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    Focal PointDexter

    Meet Dex, the newest addition to our team


    5. Putting it all Together

    As we would do for any client going through brand development, we took all of the new pieces and built out a robust kit of visual assets. Every size, colorway, orientation and variation we would ever need. We brought back a couple of the legacy marks just for good measure, as well as created a new mark commemorating our 10-year anniversary. We took elements from our geometric FP icon to create a pattern and other supporting graphics that would round out our brand kit.

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    Brand Kit

    A variety of new brand offerings


    A NEW

    With each passing year, we’ve hung our hat on adapting to new trends in the industry and reinventing ourselves through new and emerging media. Digital advertising, social media, SMS, CRM, the list goes on. Reinvention is a necessity in our line of work, but it takes an open mind and a willingness to push boundaries to successfully navigate this uncharted territory. Sure, it was uncomfortable at times. But we learned something new each time. We assimilated. What was unknown became like second nature. And much like our brand refresh – the process was never perfect, but it definitely delivered.

    We’ve been thrilled with the results of our brand refresh and the positive response from our peers and community. Knowing full well this was going to be a challenge (after all, we were going to be particularly picky clients), it would have been predictable for us to nitpick every little detail, dragging the process on for months.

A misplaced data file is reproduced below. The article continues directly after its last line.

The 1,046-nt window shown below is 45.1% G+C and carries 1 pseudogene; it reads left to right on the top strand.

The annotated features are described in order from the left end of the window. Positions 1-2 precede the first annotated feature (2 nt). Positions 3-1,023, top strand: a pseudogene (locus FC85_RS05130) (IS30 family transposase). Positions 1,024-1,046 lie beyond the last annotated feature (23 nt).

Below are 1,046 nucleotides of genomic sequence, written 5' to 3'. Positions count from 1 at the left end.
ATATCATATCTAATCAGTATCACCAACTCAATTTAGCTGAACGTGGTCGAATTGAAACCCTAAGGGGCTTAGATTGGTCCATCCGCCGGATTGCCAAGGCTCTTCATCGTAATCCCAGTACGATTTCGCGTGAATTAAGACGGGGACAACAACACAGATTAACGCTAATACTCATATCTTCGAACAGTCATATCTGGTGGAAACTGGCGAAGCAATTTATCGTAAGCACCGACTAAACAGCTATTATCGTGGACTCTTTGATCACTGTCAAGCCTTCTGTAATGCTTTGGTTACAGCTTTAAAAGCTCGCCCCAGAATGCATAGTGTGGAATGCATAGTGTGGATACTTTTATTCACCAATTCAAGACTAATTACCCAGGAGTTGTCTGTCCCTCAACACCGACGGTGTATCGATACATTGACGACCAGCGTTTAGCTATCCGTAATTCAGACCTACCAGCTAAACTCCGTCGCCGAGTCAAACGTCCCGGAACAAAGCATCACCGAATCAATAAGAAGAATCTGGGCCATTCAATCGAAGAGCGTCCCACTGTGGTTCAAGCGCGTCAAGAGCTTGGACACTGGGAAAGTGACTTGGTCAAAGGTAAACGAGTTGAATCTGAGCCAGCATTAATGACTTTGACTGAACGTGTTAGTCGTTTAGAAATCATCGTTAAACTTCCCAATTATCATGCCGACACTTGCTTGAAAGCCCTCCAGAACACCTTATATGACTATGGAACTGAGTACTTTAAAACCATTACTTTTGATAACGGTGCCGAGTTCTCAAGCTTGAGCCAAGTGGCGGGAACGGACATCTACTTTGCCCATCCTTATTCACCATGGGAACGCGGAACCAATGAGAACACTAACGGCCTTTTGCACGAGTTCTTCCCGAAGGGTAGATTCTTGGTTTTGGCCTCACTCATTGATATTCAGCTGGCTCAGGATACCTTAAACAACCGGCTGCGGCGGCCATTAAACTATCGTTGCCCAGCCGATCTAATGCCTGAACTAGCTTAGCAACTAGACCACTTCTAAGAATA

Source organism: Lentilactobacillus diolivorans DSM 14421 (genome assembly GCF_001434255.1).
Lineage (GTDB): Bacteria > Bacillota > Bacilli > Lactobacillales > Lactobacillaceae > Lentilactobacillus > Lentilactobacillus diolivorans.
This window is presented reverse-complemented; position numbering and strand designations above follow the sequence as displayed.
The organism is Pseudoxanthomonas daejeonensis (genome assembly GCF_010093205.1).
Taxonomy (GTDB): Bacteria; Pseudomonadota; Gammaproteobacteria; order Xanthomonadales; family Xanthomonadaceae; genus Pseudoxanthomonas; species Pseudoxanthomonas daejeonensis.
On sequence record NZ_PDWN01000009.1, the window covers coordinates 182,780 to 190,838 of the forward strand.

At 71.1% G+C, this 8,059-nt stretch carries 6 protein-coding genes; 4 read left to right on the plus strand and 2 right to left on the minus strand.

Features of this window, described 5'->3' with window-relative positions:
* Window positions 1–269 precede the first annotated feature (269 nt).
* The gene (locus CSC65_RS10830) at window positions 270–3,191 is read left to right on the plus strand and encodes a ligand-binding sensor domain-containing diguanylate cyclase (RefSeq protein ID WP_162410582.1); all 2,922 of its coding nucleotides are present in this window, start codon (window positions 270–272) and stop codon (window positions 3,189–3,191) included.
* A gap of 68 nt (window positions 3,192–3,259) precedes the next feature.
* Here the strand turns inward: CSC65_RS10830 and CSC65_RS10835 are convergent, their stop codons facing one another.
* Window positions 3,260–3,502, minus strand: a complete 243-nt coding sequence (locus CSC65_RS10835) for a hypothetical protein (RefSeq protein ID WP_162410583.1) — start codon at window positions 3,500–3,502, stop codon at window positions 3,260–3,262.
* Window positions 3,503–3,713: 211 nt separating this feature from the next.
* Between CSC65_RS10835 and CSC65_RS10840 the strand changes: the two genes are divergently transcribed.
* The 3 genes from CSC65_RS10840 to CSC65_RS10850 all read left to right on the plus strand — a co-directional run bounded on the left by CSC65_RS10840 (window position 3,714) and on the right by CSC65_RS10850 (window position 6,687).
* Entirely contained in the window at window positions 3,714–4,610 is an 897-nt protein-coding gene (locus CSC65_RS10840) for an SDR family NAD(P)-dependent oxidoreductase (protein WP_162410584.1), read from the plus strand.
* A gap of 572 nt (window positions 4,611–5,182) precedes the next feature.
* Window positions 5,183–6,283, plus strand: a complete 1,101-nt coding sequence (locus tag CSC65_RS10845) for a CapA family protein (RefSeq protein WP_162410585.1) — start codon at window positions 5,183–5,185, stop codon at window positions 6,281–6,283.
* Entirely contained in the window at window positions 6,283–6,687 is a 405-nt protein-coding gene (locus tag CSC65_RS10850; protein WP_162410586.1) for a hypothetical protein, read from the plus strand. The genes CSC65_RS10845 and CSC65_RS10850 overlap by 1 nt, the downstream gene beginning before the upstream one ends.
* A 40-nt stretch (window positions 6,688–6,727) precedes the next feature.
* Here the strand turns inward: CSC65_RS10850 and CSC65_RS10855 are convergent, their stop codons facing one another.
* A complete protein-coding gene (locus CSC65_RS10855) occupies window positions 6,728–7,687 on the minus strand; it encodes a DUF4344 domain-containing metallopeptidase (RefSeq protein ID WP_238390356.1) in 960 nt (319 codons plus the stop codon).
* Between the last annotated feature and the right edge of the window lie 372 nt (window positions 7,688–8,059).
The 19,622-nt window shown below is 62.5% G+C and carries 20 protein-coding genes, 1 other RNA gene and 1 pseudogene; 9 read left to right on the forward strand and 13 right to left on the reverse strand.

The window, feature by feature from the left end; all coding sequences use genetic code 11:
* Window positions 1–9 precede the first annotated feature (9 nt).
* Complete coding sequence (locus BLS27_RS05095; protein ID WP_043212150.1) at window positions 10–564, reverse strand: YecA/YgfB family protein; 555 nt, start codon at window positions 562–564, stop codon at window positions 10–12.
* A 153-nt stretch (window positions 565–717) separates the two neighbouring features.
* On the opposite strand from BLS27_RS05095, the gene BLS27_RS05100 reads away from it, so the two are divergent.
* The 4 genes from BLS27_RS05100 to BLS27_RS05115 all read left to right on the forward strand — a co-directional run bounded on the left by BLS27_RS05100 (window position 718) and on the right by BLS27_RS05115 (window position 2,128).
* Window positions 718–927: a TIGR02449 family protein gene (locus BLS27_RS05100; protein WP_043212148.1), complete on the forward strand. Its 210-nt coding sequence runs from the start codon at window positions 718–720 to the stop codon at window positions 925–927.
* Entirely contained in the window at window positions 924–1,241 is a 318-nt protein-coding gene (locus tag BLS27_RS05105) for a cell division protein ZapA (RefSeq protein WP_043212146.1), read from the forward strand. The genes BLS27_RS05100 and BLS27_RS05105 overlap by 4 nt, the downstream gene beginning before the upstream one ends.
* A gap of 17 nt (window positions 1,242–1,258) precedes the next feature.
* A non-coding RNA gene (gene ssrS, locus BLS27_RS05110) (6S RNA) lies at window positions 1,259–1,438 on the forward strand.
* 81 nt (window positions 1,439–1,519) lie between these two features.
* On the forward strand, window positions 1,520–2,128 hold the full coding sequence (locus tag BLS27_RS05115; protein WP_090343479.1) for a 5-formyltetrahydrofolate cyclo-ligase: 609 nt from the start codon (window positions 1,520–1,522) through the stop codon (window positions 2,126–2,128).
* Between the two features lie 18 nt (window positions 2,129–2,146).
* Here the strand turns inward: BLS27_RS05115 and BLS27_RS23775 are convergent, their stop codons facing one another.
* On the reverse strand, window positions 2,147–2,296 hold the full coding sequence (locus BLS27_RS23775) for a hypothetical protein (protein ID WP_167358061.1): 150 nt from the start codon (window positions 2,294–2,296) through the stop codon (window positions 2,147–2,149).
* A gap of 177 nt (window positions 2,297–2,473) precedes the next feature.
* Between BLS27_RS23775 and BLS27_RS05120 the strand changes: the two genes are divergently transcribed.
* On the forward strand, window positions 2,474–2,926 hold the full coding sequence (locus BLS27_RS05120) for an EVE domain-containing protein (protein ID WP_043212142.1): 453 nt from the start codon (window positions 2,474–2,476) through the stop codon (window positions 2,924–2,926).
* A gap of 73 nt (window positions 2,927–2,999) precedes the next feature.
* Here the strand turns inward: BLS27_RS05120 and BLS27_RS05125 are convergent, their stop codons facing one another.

But we didn’t. We stuck to the plan and the process we lay out for our own clients – delivering a visual identity that we actively took part in, believed in, and nurtured every step of the way.

    And that’s something to be proud of.

    Now the brand has been integrated on everything from hats, tees and hoodies to stickers, badges and PowerPoints. It culminated with a new social media kit and the launch of our new website, which understandably took the longest to implement. Please check it out and let us know what you think (if you haven’t already). A big THANK YOU to all our friends, family and colleagues for taking part in our user test – your participation helped improve the usability and overall experience of the site.

    This has been months, nay, years in the making and to be honest, it feels great to be done. But then again, we’re not really done, are we?

    Nah, we’re just getting started.



    Thomas Manley has been crafting successful brands for over fifteen years, specializing in art direction, brand development and strategy, copywriting, and graphic and web design. He combines strategy, creativity, and design savvy to provide high-impact solutions that meet client objectives. His work has been known to have clients high-fiving and chest-bumping when all was said and done.